From the lessons learned in class, we can derive some foundational principles to make the future of MTAs in the biological sector. Such policies include keeping the deposit and the MTAs distribution as uncomplicated as possible to ensure that organizations monitor and implement their terms. Another principle is making sure that the risk management should be directly proportionate to the benefit type (Parodi et al. 327). The third is that agencies should not try to overreach their interests through claims because such terms are problematic to the intellectual property policy and the negotiation efforts. Most likely, they shall cause a delay to the final agreement execution.

The national institute (NIH) of health came up with a simplified system to share nonproprietary materials between the research institutes. Up to date, more than 530 institutions, especially in the United States, are signatories to this Uniform Biological Material Transfer Agreement (UBMTA). Other models that exist include the Jackson Laboratory (JAX) as well as the structural genomics consortium (SGC). SGC is a nonprofit public-private organization for providing 3-D biological structures for the human being proteins and also probes for the drug development. It also distributes surveys under the MTA with four explanations that state the use of the laboratory investigation (Roach, 6).

NIH archives some of its data which helps in situations that have a tedious large number of samples as well as characterized phenotypes, such things are time consuming and labor intensive even where the health systems are well resourced. Furthermore, conditions and lack of infrastructures in some hospitals cannot be conducive for rapid collection of large samples needed for genomic studies. From all these challenges, it is clear that sometimes researchers have to rely on the archived samples (Bubela). In the end, MTA terms should be well monitored to ensure effectiveness or even unearth any noncompliance of either party.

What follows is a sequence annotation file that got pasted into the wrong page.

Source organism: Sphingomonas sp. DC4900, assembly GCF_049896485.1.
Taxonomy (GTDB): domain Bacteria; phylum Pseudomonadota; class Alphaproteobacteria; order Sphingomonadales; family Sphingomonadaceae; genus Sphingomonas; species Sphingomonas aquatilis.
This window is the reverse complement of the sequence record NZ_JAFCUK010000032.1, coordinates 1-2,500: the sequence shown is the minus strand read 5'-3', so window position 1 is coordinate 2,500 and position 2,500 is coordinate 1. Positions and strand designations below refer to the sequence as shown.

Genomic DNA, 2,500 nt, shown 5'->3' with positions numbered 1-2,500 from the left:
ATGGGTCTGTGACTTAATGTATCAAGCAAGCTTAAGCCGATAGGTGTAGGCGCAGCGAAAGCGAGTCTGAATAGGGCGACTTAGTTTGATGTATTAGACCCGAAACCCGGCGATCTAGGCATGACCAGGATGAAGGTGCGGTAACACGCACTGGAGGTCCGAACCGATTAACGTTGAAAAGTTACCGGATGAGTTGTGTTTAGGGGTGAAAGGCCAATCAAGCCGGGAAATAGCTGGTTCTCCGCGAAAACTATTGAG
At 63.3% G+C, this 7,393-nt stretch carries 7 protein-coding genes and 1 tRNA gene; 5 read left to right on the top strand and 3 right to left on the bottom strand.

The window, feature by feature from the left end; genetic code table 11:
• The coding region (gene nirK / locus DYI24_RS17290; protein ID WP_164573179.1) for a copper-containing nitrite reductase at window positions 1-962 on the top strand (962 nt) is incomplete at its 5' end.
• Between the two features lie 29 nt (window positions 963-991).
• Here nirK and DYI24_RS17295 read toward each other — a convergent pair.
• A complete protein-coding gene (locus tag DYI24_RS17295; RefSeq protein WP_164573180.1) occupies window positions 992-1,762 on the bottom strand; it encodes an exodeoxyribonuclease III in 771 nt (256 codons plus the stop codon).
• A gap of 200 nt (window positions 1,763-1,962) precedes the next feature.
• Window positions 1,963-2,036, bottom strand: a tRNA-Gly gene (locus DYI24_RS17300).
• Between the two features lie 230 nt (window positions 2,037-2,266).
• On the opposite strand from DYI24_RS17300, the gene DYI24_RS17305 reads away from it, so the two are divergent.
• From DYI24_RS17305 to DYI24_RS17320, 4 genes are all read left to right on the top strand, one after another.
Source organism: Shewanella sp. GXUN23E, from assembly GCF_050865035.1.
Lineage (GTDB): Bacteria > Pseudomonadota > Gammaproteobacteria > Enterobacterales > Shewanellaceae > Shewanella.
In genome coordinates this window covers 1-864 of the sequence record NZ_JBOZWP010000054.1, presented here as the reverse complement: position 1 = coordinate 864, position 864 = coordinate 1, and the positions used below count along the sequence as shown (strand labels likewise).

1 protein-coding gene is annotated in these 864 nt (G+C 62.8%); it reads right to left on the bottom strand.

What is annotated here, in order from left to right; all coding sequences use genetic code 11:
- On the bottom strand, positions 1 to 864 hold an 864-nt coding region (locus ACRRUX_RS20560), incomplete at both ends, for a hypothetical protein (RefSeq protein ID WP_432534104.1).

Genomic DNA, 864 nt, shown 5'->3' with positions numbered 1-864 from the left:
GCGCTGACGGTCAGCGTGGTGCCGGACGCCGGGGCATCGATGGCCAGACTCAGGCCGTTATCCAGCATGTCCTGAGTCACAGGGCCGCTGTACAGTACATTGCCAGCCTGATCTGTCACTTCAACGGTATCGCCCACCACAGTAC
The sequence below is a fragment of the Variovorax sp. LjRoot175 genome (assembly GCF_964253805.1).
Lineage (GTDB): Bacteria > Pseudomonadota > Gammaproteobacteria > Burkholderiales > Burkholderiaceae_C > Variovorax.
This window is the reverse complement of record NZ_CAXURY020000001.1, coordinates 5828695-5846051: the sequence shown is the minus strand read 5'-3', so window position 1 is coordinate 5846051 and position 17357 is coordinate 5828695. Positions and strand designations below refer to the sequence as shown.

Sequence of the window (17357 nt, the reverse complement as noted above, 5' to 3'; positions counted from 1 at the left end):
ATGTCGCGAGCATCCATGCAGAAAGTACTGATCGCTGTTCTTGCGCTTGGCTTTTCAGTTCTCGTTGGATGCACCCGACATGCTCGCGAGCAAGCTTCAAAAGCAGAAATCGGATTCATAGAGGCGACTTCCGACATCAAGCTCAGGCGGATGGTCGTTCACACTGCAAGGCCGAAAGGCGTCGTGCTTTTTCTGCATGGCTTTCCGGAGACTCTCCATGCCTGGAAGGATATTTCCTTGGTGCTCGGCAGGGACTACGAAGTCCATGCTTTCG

Because MTAs are crucial mediators to in the data exchange and the generated materials while using the public funds, it is essential that they should be structured in the guidelines and policies that encourage as well as foster community norms. Today, MTAs are complicated and with protracted negotiations thus creating transactional problems that discourage sharing and they are less likely to be enforced or even monitored. On the other hand, standard and straightforward agreements reduce the researcher's administrative burdens and also to the institutions as well as the repositories. Organizations should ensure they have simple contracts in cases of low risks and noncommercial benefits. Then, they can focus energies on the warranted complex agreements primarily on the clinical applications.

Work cited

Rossi, Jennifer. "Streamlining the MTA Process to Alleviate the Burden on Technology Transfer Offices and Facilitate the Dissemination of Research Tools." Technology Transfer and Entrepreneurship 3.1 (2016): 52-55.

Parodi, Barbara, et al. "Governance of biobanks for cancer research: proposal for a material transfer agreement." Comparative Issues in the Governance of Research Biobanks. Springer Berlin Heidelberg, 2013. 327-332.

Bubela, Tania, Jenilee Guebert, and Amrita Mishra. "Use and misuse of material transfer agreements: Lessons in proportionality from research, repositories, and litigation." PLoS biology 13.2 (2015): e1002060.

Roach, Allana N., et al. "Addressing ethical challenges in the Genetics Substudy of the National Eye Survey of Trinidad and Tobago (GSNESTT)." Applied & translational genomics 9 (2016): 6-14.